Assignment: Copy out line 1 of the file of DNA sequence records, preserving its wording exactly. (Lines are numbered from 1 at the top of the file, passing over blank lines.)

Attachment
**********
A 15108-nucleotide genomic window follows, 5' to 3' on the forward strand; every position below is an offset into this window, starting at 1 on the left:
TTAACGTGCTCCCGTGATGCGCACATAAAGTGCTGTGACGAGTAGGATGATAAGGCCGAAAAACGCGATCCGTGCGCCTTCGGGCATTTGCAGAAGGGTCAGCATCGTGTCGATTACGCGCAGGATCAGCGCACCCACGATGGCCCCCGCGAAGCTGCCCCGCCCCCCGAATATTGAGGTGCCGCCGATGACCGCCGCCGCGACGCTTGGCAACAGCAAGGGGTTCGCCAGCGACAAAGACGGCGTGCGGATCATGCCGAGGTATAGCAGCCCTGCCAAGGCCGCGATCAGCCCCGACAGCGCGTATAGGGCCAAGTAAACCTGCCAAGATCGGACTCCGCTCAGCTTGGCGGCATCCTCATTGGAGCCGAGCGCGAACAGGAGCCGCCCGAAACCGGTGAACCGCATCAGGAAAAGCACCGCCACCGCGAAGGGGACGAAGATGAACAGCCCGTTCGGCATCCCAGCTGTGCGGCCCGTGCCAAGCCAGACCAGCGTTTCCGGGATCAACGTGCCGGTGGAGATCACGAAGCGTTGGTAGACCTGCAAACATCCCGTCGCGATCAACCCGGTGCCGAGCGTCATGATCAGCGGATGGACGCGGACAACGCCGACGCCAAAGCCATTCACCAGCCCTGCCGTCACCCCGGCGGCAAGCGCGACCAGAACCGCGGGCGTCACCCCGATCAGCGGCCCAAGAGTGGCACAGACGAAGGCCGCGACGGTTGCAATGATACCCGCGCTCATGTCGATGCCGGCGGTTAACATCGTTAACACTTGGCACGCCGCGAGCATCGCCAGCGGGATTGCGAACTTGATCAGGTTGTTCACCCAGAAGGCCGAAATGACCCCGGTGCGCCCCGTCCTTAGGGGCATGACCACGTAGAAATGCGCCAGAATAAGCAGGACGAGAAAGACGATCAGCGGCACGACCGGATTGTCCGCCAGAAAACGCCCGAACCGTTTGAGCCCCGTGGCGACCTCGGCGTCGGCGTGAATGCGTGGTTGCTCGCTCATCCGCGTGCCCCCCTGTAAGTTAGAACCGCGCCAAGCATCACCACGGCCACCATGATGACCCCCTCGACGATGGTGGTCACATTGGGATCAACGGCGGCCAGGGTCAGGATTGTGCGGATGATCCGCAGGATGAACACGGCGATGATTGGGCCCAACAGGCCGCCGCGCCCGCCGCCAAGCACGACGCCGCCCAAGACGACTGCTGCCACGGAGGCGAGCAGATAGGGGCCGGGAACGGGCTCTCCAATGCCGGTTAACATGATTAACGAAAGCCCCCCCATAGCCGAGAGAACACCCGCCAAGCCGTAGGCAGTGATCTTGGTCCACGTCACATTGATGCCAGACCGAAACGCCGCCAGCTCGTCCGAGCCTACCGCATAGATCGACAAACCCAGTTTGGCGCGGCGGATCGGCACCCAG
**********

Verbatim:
A 15108-nucleotide genomic window follows, 5' to 3' on the forward strand; every position below is an offset into this window, starting at 1 on the left: